Background: The world is currently confronting the first influenza pandemic of the 21st century. Influenza vaccination is an effective preventive measure, but the unique epidemiological features of swine-origin influenza A (H1N1) (pH1N1) introduce uncertainty as to the best strategy for prioritization of vaccine allocation. We sought to determine optimal prioritization of vaccine distribution among different age and risk groups within the Canadian population, to minimize influenzaattributable morbidity and mortality. Methodology/Principal Findings: We developed a deterministic, age-structured compartmental model of influenza transmission, with key parameter values estimated from data collected during the initial phase of the epidemic in Ontario, Canada. We examined the effect of different vaccination strategies on attack rates, hospitalizations, intensive care unit admissions, and mortality. In all scenarios, prioritization of high-risk individuals (those with underlying chronic conditions and pregnant women), regardless of age, markedly decreased the frequency of severe outcomes. When individuals with underlying medical conditions were not prioritized and an age group-based approach was used, preferential vaccination of age groups at increased risk of severe outcomes following infection generally resulted in decreased mortality compared to targeting vaccine to age groups with higher transmission, at a cost of higher population-level attack rates. All simulations were sensitive to the timing of the epidemic peak in relation to vaccine availability, with vaccination having the greatest impact when it was implemented well in advance of the epidemic peak. Conclusions/Significance: Our model simulations suggest that vaccine should be allocated to high-risk groups, regardless of age, followed by age groups at increased risk of severe outcomes. Vaccination may significantly reduce influenza-attributable morbidity and mortality, but the benefits are dependent on epidemic dynamics, time for program roll-out, and vaccine uptake. © 2010 Tuite et al. Source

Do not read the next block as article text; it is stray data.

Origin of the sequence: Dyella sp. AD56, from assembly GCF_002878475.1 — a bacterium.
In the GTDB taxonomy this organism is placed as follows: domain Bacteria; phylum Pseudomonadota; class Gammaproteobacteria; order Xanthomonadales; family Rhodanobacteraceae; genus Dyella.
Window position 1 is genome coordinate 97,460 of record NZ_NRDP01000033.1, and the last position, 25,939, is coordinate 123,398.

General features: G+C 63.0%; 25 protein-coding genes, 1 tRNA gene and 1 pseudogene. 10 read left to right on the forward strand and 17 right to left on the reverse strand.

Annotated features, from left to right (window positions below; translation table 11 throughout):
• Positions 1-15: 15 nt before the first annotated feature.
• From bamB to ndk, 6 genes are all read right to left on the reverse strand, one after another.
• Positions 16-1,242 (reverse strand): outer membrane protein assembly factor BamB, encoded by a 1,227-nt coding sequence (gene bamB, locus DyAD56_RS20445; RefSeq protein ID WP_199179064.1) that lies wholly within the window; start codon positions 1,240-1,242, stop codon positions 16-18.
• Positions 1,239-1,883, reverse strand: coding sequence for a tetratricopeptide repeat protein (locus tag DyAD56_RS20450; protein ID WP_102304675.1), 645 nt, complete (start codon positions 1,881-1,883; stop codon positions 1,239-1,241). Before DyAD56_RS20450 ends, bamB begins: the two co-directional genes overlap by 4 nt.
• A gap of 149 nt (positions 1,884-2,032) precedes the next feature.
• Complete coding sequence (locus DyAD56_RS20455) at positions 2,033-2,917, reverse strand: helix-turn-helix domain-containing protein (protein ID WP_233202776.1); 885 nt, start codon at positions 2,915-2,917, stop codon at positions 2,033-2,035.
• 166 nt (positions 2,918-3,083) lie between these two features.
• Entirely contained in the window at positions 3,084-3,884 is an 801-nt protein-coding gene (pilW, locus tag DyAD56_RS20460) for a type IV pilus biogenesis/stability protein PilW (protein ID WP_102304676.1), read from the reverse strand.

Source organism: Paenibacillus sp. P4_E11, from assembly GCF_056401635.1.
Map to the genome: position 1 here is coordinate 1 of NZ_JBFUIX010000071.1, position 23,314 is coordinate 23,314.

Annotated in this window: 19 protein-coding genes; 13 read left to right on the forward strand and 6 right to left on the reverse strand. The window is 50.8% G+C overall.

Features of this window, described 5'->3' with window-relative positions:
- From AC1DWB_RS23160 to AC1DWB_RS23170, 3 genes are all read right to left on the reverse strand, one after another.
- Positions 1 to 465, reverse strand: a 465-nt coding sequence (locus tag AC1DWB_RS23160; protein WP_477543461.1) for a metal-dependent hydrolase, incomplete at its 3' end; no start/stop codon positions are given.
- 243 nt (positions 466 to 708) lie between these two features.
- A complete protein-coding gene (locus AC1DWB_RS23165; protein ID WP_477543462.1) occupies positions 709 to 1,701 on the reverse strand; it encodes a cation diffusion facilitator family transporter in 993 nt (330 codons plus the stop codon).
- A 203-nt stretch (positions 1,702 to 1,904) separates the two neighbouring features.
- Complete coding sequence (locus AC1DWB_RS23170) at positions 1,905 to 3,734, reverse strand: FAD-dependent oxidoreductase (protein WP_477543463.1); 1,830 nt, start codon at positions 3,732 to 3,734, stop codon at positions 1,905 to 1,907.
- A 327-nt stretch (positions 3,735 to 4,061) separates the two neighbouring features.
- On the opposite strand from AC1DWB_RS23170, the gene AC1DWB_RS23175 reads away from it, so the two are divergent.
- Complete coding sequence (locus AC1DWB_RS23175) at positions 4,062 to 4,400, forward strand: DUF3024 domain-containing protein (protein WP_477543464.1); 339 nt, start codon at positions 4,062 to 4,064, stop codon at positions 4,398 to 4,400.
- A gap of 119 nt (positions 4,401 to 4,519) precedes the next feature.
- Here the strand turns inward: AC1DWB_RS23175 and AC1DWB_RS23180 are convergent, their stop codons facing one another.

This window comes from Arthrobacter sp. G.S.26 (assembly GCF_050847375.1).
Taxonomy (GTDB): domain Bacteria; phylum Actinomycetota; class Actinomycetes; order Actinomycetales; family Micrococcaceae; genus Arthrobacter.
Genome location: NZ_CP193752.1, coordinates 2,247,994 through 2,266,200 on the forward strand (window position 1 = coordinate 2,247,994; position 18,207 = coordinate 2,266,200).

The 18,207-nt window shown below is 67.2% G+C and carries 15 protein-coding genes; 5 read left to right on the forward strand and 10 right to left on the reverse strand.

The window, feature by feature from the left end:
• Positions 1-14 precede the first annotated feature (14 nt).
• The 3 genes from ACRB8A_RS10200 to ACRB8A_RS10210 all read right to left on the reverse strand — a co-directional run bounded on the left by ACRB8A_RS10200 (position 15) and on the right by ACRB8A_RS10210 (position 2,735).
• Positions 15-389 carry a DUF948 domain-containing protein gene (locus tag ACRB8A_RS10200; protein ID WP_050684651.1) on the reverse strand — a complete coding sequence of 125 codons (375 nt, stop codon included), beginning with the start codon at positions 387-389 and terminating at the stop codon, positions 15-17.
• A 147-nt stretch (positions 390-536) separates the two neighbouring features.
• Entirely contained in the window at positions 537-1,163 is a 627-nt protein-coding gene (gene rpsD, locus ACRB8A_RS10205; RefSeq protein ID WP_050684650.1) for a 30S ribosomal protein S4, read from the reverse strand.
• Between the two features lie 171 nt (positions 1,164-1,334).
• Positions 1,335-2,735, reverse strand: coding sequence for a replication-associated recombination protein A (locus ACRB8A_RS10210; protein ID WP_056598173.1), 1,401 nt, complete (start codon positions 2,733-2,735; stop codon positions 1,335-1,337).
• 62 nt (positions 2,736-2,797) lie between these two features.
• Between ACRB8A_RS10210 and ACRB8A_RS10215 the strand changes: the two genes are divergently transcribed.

White H.L.,University of Toronto | Glazier R.H.,University of Toronto | Glazier R.H.,The Institute for Clinical Evaluative science
BMC Medicine